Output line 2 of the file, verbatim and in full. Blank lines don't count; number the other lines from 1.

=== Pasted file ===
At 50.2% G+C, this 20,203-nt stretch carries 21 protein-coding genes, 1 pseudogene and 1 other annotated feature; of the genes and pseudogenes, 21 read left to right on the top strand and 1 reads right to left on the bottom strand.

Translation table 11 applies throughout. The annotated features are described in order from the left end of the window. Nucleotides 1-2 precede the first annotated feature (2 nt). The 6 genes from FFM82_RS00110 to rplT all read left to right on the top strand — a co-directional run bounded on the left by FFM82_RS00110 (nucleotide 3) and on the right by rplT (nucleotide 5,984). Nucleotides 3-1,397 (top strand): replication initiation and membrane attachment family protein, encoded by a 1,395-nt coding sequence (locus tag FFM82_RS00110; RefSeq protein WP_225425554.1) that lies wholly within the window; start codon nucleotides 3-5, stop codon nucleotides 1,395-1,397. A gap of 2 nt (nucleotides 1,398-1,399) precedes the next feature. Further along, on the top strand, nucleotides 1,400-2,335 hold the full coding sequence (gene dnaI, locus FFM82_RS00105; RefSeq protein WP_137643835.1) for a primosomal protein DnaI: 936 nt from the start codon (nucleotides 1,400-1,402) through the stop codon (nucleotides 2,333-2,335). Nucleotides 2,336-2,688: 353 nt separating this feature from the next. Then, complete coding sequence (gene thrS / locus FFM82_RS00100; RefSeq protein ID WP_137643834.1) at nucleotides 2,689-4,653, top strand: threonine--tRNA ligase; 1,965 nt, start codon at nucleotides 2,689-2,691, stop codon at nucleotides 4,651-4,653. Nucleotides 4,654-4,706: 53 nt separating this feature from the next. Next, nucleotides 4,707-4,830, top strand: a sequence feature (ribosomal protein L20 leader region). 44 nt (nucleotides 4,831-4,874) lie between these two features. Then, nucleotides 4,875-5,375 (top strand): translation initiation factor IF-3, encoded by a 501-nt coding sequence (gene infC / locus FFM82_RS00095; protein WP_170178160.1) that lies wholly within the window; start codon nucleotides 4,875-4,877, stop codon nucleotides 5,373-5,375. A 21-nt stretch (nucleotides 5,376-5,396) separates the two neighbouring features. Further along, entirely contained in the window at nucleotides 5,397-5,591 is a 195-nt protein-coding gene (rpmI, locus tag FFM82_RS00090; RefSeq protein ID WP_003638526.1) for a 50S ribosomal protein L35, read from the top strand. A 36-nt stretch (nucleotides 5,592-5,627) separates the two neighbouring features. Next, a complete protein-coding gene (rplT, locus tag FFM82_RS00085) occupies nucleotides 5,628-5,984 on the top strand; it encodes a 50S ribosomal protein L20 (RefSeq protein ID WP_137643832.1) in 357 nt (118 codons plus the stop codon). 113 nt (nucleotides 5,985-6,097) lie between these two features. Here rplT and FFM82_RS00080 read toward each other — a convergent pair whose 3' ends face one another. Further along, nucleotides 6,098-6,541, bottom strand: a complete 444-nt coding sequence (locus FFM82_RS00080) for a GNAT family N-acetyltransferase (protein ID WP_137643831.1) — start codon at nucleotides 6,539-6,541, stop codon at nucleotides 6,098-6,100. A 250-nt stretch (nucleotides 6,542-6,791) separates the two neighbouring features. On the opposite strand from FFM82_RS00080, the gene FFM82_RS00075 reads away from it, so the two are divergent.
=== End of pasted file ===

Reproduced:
Translation table 11 applies throughout. The annotated features are described in order from the left end of the window. Nucleotides 1-2 precede the first annotated feature (2 nt). The 6 genes from FFM82_RS00110 to rplT all read left to right on the top strand — a co-directional run bounded on the left by FFM82_RS00110 (nucleotide 3) and on the right by rplT (nucleotide 5,984). Nucleotides 3-1,397 (top strand): replication initiation and membrane attachment family protein, encoded by a 1,395-nt coding sequence (locus tag FFM82_RS00110; RefSeq protein WP_225425554.1) that lies wholly within the window; start codon nucleotides 3-5, stop codon nucleotides 1,395-1,397. A gap of 2 nt (nucleotides 1,398-1,399) precedes the next feature. Further along, on the top strand, nucleotides 1,400-2,335 hold the full coding sequence (gene dnaI, locus FFM82_RS00105; RefSeq protein WP_137643835.1) for a primosomal protein DnaI: 936 nt from the start codon (nucleotides 1,400-1,402) through the stop codon (nucleotides 2,333-2,335). Nucleotides 2,336-2,688: 353 nt separating this feature from the next. Then, complete coding sequence (gene thrS / locus FFM82_RS00100; RefSeq protein ID WP_137643834.1) at nucleotides 2,689-4,653, top strand: threonine--tRNA ligase; 1,965 nt, start codon at nucleotides 2,689-2,691, stop codon at nucleotides 4,651-4,653. Nucleotides 4,654-4,706: 53 nt separating this feature from the next. Next, nucleotides 4,707-4,830, top strand: a sequence feature (ribosomal protein L20 leader region). 44 nt (nucleotides 4,831-4,874) lie between these two features. Then, nucleotides 4,875-5,375 (top strand): translation initiation factor IF-3, encoded by a 501-nt coding sequence (gene infC / locus FFM82_RS00095; protein WP_170178160.1) that lies wholly within the window; start codon nucleotides 4,875-4,877, stop codon nucleotides 5,373-5,375. A 21-nt stretch (nucleotides 5,376-5,396) separates the two neighbouring features. Further along, entirely contained in the window at nucleotides 5,397-5,591 is a 195-nt protein-coding gene (rpmI, locus tag FFM82_RS00090; RefSeq protein ID WP_003638526.1) for a 50S ribosomal protein L35, read from the top strand. A 36-nt stretch (nucleotides 5,592-5,627) separates the two neighbouring features. Next, a complete protein-coding gene (rplT, locus tag FFM82_RS00085) occupies nucleotides 5,628-5,984 on the top strand; it encodes a 50S ribosomal protein L20 (RefSeq protein ID WP_137643832.1) in 357 nt (118 codons plus the stop codon). 113 nt (nucleotides 5,985-6,097) lie between these two features. Here rplT and FFM82_RS00080 read toward each other — a convergent pair whose 3' ends face one another. Further along, nucleotides 6,098-6,541, bottom strand: a complete 444-nt coding sequence (locus FFM82_RS00080) for a GNAT family N-acetyltransferase (protein ID WP_137643831.1) — start codon at nucleotides 6,539-6,541, stop codon at nucleotides 6,098-6,100. A 250-nt stretch (nucleotides 6,542-6,791) separates the two neighbouring features. On the opposite strand from FFM82_RS00080, the gene FFM82_RS00075 reads away from it, so the two are divergent.